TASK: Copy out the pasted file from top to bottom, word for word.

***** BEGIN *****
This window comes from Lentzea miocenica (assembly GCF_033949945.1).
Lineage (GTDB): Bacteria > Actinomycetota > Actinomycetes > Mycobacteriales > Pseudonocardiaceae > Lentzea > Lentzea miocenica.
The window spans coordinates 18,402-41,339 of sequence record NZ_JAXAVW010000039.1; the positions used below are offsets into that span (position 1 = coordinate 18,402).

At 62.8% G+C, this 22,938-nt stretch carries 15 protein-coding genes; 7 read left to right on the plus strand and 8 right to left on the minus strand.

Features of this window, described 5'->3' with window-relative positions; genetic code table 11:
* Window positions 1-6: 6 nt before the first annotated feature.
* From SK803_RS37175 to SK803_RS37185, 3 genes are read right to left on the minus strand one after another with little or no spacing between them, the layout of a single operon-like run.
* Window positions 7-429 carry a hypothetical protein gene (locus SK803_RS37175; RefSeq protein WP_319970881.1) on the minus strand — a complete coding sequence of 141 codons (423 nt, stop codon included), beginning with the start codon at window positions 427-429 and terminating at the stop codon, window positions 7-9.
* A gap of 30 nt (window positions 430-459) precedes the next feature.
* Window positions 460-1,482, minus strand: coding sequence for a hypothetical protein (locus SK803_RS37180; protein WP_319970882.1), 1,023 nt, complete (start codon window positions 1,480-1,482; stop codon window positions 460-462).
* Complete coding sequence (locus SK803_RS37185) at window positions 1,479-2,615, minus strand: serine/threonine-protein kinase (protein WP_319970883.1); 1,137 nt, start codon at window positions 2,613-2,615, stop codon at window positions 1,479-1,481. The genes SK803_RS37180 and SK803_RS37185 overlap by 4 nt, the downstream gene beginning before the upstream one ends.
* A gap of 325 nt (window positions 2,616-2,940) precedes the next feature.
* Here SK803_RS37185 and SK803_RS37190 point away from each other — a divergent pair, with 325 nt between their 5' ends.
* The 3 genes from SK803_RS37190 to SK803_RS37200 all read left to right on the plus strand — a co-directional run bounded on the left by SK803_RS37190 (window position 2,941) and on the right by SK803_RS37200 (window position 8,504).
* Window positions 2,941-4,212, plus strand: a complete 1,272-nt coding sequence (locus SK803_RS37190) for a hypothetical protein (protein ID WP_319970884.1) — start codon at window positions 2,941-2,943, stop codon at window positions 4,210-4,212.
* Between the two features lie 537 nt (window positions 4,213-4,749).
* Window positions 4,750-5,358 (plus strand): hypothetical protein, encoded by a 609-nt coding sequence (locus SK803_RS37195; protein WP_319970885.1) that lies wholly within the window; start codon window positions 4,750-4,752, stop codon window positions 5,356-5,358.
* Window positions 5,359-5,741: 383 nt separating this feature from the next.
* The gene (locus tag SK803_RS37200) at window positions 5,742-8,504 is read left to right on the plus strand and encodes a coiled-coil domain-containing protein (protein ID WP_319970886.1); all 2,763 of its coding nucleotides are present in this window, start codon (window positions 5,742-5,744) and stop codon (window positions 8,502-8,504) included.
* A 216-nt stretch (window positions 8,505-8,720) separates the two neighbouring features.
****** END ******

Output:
This window comes from Lentzea miocenica (assembly GCF_033949945.1).
Lineage (GTDB): Bacteria > Actinomycetota > Actinomycetes > Mycobacteriales > Pseudonocardiaceae > Lentzea > Lentzea miocenica.
The window spans coordinates 18,402-41,339 of sequence record NZ_JAXAVW010000039.1; the positions used below are offsets into that span (position 1 = coordinate 18,402).

At 62.8% G+C, this 22,938-nt stretch carries 15 protein-coding genes; 7 read left to right on the plus strand and 8 right to left on the minus strand.

Features of this window, described 5'->3' with window-relative positions; genetic code table 11:
* Window positions 1-6: 6 nt before the first annotated feature.
* From SK803_RS37175 to SK803_RS37185, 3 genes are read right to left on the minus strand one after another with little or no spacing between them, the layout of a single operon-like run.
* Window positions 7-429 carry a hypothetical protein gene (locus SK803_RS37175; RefSeq protein WP_319970881.1) on the minus strand — a complete coding sequence of 141 codons (423 nt, stop codon included), beginning with the start codon at window positions 427-429 and terminating at the stop codon, window positions 7-9.
* A gap of 30 nt (window positions 430-459) precedes the next feature.
* Window positions 460-1,482, minus strand: coding sequence for a hypothetical protein (locus SK803_RS37180; protein WP_319970882.1), 1,023 nt, complete (start codon window positions 1,480-1,482; stop codon window positions 460-462).
* Complete coding sequence (locus SK803_RS37185) at window positions 1,479-2,615, minus strand: serine/threonine-protein kinase (protein WP_319970883.1); 1,137 nt, start codon at window positions 2,613-2,615, stop codon at window positions 1,479-1,481. The genes SK803_RS37180 and SK803_RS37185 overlap by 4 nt, the downstream gene beginning before the upstream one ends.
* A gap of 325 nt (window positions 2,616-2,940) precedes the next feature.
* Here SK803_RS37185 and SK803_RS37190 point away from each other — a divergent pair, with 325 nt between their 5' ends.
* The 3 genes from SK803_RS37190 to SK803_RS37200 all read left to right on the plus strand — a co-directional run bounded on the left by SK803_RS37190 (window position 2,941) and on the right by SK803_RS37200 (window position 8,504).
* Window positions 2,941-4,212, plus strand: a complete 1,272-nt coding sequence (locus SK803_RS37190) for a hypothetical protein (protein ID WP_319970884.1) — start codon at window positions 2,941-2,943, stop codon at window positions 4,210-4,212.
* Between the two features lie 537 nt (window positions 4,213-4,749).
* Window positions 4,750-5,358 (plus strand): hypothetical protein, encoded by a 609-nt coding sequence (locus SK803_RS37195; protein WP_319970885.1) that lies wholly within the window; start codon window positions 4,750-4,752, stop codon window positions 5,356-5,358.
* Window positions 5,359-5,741: 383 nt separating this feature from the next.
* The gene (locus tag SK803_RS37200) at window positions 5,742-8,504 is read left to right on the plus strand and encodes a coiled-coil domain-containing protein (protein ID WP_319970886.1); all 2,763 of its coding nucleotides are present in this window, start codon (window positions 5,742-5,744) and stop codon (window positions 8,502-8,504) included.
* A 216-nt stretch (window positions 8,505-8,720) separates the two neighbouring features.